Economic sentiment is subject to partisan influence; 72 percent of Republicans say they've gotten worse off under Biden (more than any other group), while just 12 percent of Democrats say the same. The trouble for Biden is that it's 39 percent among independents, vs. 11 percent worse off among independents in 2018.
Biden's approval rating is vastly lower among worse-off Americans than others – unsurprising given the disproportionate number of Republicans in their ranks. Perhaps more telling, given independents' usual swing-voter role, is this: Among worse-off independents, Biden has a mere 12 percent approval rating and Trump leads him in vote preference by 82-8 percent. Among independents who are in the same shape or better off financially as when he took office, by contrast, Biden's approval vaults to 67 percent and he leads Trump by 62-29 percent.
Worse-off independents disproportionately lean Republican and better/same independents largely lean Democratic. Nonetheless, because independents are less firmly rooted in partisan predispositions, they can be movable – making their economic sentiment a measure to watch as the 2024 campaign heats up.
NOMINATION NATION – Just 31 percent of Democrats and Democratic-leaning independents say the party should nominate Biden for re-election; 58 percent say it should pick someone else. That's no better than it was for Biden last September, 35-56 percent.
Two Democratic groups stand out as most opposed to Biden for the nomination – younger adults and Democratic-leaning independents. Among 18- to 39-year-olds, 69 percent would like to see the party choose someone other than Biden, who already is the nation's oldest president. Anti-Biden sentiment on this measure reaches 72 percent among independents.
Still, even among mainline Democrats, just 39 percent would like to see Biden as the nominee; 50 percent think not. Indeed, the only group in which he's even numerically above water in support for the nomination is Black Democrats, who divide 47-41 percent on the question. The sample size for that group is small and the difference is within the margin of error.
On the Republican side, overall 44 percent of Republicans and Republican-leaning independents would like to see Trump as the party's nominee, similar to 47 percent in September; these compare with 67 percent support for him to be the nominee heading into the 2020 contest. Forty-nine percent now would like to see the party pick a different candidate.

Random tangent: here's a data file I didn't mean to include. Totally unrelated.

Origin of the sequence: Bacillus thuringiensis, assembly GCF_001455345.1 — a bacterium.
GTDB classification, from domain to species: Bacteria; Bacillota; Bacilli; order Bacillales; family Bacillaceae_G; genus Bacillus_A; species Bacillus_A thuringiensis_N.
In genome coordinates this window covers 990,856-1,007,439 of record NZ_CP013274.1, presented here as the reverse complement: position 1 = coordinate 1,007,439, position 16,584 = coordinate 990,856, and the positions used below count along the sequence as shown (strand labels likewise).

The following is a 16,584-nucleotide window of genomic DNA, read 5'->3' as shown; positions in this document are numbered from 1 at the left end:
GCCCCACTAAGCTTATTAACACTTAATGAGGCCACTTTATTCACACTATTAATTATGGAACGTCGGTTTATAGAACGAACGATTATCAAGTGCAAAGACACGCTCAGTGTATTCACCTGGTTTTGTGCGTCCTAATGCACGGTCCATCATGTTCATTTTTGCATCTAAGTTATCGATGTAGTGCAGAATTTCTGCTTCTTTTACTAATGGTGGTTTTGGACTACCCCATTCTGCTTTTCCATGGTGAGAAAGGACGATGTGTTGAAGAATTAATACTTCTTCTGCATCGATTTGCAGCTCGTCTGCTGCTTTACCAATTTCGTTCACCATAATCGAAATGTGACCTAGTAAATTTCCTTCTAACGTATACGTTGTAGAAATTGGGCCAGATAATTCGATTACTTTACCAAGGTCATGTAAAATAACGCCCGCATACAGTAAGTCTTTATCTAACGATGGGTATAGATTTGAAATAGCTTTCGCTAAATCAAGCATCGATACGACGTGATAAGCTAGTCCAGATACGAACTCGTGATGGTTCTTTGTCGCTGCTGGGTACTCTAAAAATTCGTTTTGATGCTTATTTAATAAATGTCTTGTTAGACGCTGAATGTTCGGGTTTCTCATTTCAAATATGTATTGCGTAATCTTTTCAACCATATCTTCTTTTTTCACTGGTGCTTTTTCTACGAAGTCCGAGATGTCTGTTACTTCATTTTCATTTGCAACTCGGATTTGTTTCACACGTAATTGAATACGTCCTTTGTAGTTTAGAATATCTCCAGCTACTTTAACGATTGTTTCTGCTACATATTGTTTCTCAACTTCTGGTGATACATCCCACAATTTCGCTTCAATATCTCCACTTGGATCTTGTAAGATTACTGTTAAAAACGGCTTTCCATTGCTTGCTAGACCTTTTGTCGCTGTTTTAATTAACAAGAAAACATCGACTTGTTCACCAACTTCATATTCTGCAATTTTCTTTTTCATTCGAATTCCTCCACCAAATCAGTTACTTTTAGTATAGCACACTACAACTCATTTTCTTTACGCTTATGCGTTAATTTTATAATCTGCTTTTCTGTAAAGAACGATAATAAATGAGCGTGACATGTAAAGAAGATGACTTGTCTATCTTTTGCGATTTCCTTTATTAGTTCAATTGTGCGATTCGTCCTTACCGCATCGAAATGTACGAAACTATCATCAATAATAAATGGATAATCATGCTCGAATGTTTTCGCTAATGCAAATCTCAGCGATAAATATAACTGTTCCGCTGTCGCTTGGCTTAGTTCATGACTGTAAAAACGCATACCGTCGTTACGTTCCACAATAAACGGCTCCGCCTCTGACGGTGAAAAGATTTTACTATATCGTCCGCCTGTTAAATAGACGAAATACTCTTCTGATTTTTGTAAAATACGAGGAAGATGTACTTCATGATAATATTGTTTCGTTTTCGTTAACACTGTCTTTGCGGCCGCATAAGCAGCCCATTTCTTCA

The most pro-Trump group among Republicans and GOP leaners is those who call themselves very conservative – 55 percent back him for the nomination, the only group to do so by a statistically significant margin. His other best groups, at 52 percent support, are non-college graduates, rural residents and those with lower household incomes. Most opposed to Trump in the GOP ranks are college graduates (67 percent), people with higher incomes (66 percent), GOP-leaning independents (61 percent) and moderates (56 percent).
APPROVAL and VOTE – Among other results, Biden's approval rating remains highly polarized; 81 percent of Democrats approve of his work, compared with 6 percent of Republicans; it's 45 percent among independents. Compare to Trump at this point in his presidency – 78 percent from Republicans, 12 percent among Democrats.
A key difference is independents, who gave Trump a 32 percent approval rating, 13 percentage points lower than Biden's from independents now.
That said – and while it's very early in the cycle – independents today support Trump over Biden by 50-40 percent, a slight difference, meaning it's significant at the 90 percent confidence level rather than the customary 95 percent confidence. There are miles to go before November 2024, but it's worth keeping in mind that in nine of the last 12 elections, whoever won independents won the presidency.
METHODOLOGY – This ABC News/Washington Post poll was conducted by landline and cellular telephone Jan. 27-Feb. 1, 2023, in English and Spanish, among a random national sample of 1,003 adults. Results have a margin of sampling error of 3.5 percentage points, including the design effect. Partisan divisions are 26-25-40 percent, Democrats-Republicans-independents.